GoPro Cameras Helps Settle Motorcycle Accident Lawsuit for $1.25 Million
A motorcycle accident lawsuit was settled for $1.25 million after GoPro cameras helped provide substantial evidence.
The plaintiffs’ counsel faced a challenge because it was unclear whether the incident was the result of road rage.
Andrew Fallucca, the plaintiff, was riding his motorcycle down Debry Avenue in Orange, Connecticut. One of the defendants, Jerzy Narowski, a limo driver, allegedly unexpectedly shifted from the right to the left lane, striking the plaintiff. Hy’s Livery Service Inc., the limousine company that employed Narowski, was the second defendant.
The plaintiff suffered brain injuries, a skull fracture, a neck injury, a joint injury to his jaw, nerve damage, an injured foot, and other issues as a result of the accident, according to the complaint.
The defense’s counsel did not respond to a request for comment.
According to the plaintiff’s lawyer, Albert V. Carocci, a friend of the plaintiff was also riding a motorcycle with him. Both were wearing GoPro cameras that captured the incident. According to Carocci, there were also six eyewitness accounts of the incident. According to the plaintiff’s lawyer, Albert V. Carocci, a friend of the plaintiff was also riding a motorcycle with him. Both were wearing GoPro cameras that captured the incident. According to Carocci, there were also six eyewitness accounts of the incident. According to Carocci, the GoPro footage was critical to the case because some reports claimed the crash was caused by the limo driver’s road rage.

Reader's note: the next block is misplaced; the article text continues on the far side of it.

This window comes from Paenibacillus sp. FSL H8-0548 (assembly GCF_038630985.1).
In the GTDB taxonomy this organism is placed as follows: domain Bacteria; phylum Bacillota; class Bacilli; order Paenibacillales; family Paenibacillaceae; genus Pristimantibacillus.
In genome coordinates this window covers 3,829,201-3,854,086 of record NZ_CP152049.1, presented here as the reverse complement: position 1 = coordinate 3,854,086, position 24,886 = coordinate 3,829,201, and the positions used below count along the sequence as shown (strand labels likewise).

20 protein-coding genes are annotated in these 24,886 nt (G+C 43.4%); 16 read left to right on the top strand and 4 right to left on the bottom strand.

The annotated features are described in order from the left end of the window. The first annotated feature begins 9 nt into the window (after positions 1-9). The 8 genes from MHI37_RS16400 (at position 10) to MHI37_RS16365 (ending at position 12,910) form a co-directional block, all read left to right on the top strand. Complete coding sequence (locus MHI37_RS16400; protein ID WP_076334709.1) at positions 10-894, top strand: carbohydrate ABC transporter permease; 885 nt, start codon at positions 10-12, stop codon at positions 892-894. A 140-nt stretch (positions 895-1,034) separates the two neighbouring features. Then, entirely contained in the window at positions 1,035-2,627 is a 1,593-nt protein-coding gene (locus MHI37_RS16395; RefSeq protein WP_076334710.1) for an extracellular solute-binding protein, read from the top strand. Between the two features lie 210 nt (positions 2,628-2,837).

Carocci stated that if the accident was proven to be the result of road rage, insurance would not cover it.
“We had to walk a fine line,” Carocci said. “The way we handled it was by saying that it was reckless, but he never intended the consequences of swerving right into the motorcyclist.”
The defendant did not stop after hitting the plaintiff, according to the police report. He also claimed he was unaware of the collision.
The case was filed in 2020, but on June 15, 2023, Hudson Excess Insurance Co. filed a petition to intervene. They were claiming there was proof the accident was intentional and the defendant was not entitled to coverage.
The court denied the motion. Carocci stated that while this motion was filed during jury selection, if it is to be successful, it must be presented to the court earlier in the proceedings.
If the insurance company had prevailed on this motion, Carocci said, “We would have been trying the case against Jerzy Narowski, who doesn’t have any insurance. So this would have been very counterproductive because we were going after the limo company for the negligent conduct of their driver.”
The biggest challenge in the case was proving liability, Carocci said.
“[The defendant’s] claim was that the motorcyclist caused the accident,” Carocci explains. “The GoPros both motorcycle driver’s had on their heads showed… the plaintiff’s perspective, and then you see the swerving from his friend’s GoPro.”
“You can explain how an accident happens, but when you actually see an accident happening with video, it comes to life,” Carocci said.
Carocci noted that it’s often difficult to defend motorcycle drivers because there is a bias against them.
He goes on to say, “Some people in the general public… don’t appreciate or value motorcycles on the road.”
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